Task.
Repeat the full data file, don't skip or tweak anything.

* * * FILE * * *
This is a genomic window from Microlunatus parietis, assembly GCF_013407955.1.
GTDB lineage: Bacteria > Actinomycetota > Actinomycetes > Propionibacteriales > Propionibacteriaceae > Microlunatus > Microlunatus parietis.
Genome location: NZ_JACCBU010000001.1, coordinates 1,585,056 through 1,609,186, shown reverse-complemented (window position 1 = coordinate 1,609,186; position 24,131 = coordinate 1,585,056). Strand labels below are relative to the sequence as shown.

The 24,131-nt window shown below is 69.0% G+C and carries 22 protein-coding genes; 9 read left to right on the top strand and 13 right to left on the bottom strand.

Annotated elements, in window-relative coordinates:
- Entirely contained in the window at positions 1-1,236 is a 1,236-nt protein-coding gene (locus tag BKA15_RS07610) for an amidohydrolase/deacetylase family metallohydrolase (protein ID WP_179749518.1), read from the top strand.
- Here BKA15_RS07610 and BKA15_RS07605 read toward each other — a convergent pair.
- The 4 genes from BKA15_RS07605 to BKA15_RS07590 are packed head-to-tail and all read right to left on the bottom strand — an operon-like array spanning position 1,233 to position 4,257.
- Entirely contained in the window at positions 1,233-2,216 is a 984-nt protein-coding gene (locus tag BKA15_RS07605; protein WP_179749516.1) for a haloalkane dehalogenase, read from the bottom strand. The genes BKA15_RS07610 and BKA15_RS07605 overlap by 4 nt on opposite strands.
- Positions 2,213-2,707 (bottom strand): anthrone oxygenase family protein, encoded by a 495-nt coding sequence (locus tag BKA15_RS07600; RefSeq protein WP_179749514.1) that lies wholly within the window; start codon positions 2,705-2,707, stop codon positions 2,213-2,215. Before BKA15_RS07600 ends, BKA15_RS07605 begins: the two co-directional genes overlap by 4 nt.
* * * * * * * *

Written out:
This is a genomic window from Microlunatus parietis, assembly GCF_013407955.1.
GTDB lineage: Bacteria > Actinomycetota > Actinomycetes > Propionibacteriales > Propionibacteriaceae > Microlunatus > Microlunatus parietis.
Genome location: NZ_JACCBU010000001.1, coordinates 1,585,056 through 1,609,186, shown reverse-complemented (window position 1 = coordinate 1,609,186; position 24,131 = coordinate 1,585,056). Strand labels below are relative to the sequence as shown.

The 24,131-nt window shown below is 69.0% G+C and carries 22 protein-coding genes; 9 read left to right on the top strand and 13 right to left on the bottom strand.

Annotated elements, in window-relative coordinates:
- Entirely contained in the window at positions 1-1,236 is a 1,236-nt protein-coding gene (locus tag BKA15_RS07610) for an amidohydrolase/deacetylase family metallohydrolase (protein ID WP_179749518.1), read from the top strand.
- Here BKA15_RS07610 and BKA15_RS07605 read toward each other — a convergent pair.
- The 4 genes from BKA15_RS07605 to BKA15_RS07590 are packed head-to-tail and all read right to left on the bottom strand — an operon-like array spanning position 1,233 to position 4,257.
- Entirely contained in the window at positions 1,233-2,216 is a 984-nt protein-coding gene (locus tag BKA15_RS07605; protein WP_179749516.1) for a haloalkane dehalogenase, read from the bottom strand. The genes BKA15_RS07610 and BKA15_RS07605 overlap by 4 nt on opposite strands.
- Positions 2,213-2,707 (bottom strand): anthrone oxygenase family protein, encoded by a 495-nt coding sequence (locus tag BKA15_RS07600; RefSeq protein WP_179749514.1) that lies wholly within the window; start codon positions 2,705-2,707, stop codon positions 2,213-2,215. Before BKA15_RS07600 ends, BKA15_RS07605 begins: the two co-directional genes overlap by 4 nt.